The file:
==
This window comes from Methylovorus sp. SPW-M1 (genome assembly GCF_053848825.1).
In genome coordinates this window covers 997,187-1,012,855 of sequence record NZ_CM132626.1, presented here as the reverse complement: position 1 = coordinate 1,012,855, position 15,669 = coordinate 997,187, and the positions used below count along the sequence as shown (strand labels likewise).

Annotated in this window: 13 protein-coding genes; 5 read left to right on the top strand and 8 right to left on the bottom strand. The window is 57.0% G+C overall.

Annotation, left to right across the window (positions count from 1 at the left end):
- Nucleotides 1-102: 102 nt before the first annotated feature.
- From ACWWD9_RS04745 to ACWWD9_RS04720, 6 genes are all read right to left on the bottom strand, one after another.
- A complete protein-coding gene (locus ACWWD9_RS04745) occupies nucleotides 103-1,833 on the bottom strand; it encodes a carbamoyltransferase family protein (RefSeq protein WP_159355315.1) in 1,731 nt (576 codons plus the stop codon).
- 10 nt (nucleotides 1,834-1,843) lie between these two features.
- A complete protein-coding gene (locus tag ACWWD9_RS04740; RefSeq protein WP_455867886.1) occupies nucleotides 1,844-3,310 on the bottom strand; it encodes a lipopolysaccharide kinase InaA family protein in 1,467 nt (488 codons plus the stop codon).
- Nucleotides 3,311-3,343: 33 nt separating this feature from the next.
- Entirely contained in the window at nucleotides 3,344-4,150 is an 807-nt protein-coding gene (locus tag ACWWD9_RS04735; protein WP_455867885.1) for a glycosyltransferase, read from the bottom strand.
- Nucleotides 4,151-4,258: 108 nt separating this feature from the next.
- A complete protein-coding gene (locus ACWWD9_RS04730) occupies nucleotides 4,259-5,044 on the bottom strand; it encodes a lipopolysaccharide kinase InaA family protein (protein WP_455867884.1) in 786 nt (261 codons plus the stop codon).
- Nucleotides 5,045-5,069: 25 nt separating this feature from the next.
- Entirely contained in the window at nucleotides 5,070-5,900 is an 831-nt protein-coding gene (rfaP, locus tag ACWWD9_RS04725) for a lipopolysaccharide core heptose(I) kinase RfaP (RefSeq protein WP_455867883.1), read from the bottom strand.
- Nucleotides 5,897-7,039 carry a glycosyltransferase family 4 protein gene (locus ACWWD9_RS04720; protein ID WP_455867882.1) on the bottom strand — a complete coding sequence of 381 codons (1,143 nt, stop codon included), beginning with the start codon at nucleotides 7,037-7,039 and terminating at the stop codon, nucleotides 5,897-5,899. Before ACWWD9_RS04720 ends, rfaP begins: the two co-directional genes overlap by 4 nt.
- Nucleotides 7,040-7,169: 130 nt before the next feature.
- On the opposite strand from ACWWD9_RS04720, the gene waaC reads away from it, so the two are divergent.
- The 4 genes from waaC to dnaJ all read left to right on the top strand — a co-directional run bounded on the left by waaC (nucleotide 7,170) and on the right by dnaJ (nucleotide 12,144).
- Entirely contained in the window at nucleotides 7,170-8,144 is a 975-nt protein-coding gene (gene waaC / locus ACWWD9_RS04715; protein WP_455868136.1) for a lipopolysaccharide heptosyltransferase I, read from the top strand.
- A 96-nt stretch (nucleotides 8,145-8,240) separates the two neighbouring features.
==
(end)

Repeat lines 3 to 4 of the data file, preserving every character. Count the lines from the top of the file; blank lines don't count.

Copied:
Annotated in this window: 13 protein-coding genes; 5 read left to right on the top strand and 8 right to left on the bottom strand. The window is 57.0% G+C overall.

Annotation, left to right across the window (positions count from 1 at the left end):